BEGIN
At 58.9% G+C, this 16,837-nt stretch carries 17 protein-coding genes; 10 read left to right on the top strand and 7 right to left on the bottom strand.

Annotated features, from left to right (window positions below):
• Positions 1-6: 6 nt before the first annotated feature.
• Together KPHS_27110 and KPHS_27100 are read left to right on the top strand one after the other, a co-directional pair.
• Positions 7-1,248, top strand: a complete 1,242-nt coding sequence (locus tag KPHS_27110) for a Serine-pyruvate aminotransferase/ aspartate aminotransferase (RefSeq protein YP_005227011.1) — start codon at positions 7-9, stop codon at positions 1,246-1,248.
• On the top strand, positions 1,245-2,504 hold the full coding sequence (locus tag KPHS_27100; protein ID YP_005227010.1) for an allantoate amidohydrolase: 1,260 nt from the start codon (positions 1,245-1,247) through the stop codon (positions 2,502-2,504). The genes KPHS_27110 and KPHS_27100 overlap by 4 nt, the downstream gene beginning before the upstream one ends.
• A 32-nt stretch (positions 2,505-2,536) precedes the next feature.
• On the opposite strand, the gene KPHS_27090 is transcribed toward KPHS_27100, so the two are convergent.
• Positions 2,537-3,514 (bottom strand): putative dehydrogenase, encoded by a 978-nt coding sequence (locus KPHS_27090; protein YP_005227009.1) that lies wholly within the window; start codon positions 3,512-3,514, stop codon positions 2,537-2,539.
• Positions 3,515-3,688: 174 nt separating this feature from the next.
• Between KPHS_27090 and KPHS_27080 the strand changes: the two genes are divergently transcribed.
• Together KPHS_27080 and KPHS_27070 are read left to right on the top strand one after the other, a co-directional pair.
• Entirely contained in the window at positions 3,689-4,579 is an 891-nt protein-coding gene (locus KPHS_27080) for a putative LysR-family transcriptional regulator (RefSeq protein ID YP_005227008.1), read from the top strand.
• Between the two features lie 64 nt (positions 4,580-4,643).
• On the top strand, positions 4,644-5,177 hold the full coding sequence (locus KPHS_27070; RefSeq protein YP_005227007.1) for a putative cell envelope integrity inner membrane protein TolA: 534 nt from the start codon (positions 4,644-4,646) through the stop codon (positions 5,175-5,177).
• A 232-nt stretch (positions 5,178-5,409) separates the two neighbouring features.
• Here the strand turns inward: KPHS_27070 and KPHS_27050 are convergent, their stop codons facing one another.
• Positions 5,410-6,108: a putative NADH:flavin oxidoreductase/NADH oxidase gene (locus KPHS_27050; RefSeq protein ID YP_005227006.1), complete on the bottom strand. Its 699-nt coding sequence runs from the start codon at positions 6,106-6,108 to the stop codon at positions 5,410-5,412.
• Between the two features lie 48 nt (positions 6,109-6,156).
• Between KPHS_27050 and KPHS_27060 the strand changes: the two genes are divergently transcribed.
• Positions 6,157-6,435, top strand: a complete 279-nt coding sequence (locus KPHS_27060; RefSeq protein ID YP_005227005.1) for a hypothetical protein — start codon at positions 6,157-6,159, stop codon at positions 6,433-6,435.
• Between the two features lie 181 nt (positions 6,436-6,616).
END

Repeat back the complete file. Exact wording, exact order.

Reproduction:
At 58.9% G+C, this 16,837-nt stretch carries 17 protein-coding genes; 10 read left to right on the top strand and 7 right to left on the bottom strand.

Annotated features, from left to right (window positions below):
• Positions 1-6: 6 nt before the first annotated feature.
• Together KPHS_27110 and KPHS_27100 are read left to right on the top strand one after the other, a co-directional pair.
• Positions 7-1,248, top strand: a complete 1,242-nt coding sequence (locus tag KPHS_27110) for a Serine-pyruvate aminotransferase/ aspartate aminotransferase (RefSeq protein YP_005227011.1) — start codon at positions 7-9, stop codon at positions 1,246-1,248.
• On the top strand, positions 1,245-2,504 hold the full coding sequence (locus tag KPHS_27100; protein ID YP_005227010.1) for an allantoate amidohydrolase: 1,260 nt from the start codon (positions 1,245-1,247) through the stop codon (positions 2,502-2,504). The genes KPHS_27110 and KPHS_27100 overlap by 4 nt, the downstream gene beginning before the upstream one ends.
• A 32-nt stretch (positions 2,505-2,536) precedes the next feature.
• On the opposite strand, the gene KPHS_27090 is transcribed toward KPHS_27100, so the two are convergent.
• Positions 2,537-3,514 (bottom strand): putative dehydrogenase, encoded by a 978-nt coding sequence (locus KPHS_27090; protein YP_005227009.1) that lies wholly within the window; start codon positions 3,512-3,514, stop codon positions 2,537-2,539.
• Positions 3,515-3,688: 174 nt separating this feature from the next.
• Between KPHS_27090 and KPHS_27080 the strand changes: the two genes are divergently transcribed.
• Together KPHS_27080 and KPHS_27070 are read left to right on the top strand one after the other, a co-directional pair.
• Entirely contained in the window at positions 3,689-4,579 is an 891-nt protein-coding gene (locus KPHS_27080) for a putative LysR-family transcriptional regulator (RefSeq protein ID YP_005227008.1), read from the top strand.
• Between the two features lie 64 nt (positions 4,580-4,643).
• On the top strand, positions 4,644-5,177 hold the full coding sequence (locus KPHS_27070; RefSeq protein YP_005227007.1) for a putative cell envelope integrity inner membrane protein TolA: 534 nt from the start codon (positions 4,644-4,646) through the stop codon (positions 5,175-5,177).
• A 232-nt stretch (positions 5,178-5,409) separates the two neighbouring features.
• Here the strand turns inward: KPHS_27070 and KPHS_27050 are convergent, their stop codons facing one another.
• Positions 5,410-6,108: a putative NADH:flavin oxidoreductase/NADH oxidase gene (locus KPHS_27050; RefSeq protein ID YP_005227006.1), complete on the bottom strand. Its 699-nt coding sequence runs from the start codon at positions 6,106-6,108 to the stop codon at positions 5,410-5,412.
• Between the two features lie 48 nt (positions 6,109-6,156).
• Between KPHS_27050 and KPHS_27060 the strand changes: the two genes are divergently transcribed.
• Positions 6,157-6,435, top strand: a complete 279-nt coding sequence (locus KPHS_27060; RefSeq protein ID YP_005227005.1) for a hypothetical protein — start codon at positions 6,157-6,159, stop codon at positions 6,433-6,435.
• Between the two features lie 181 nt (positions 6,436-6,616).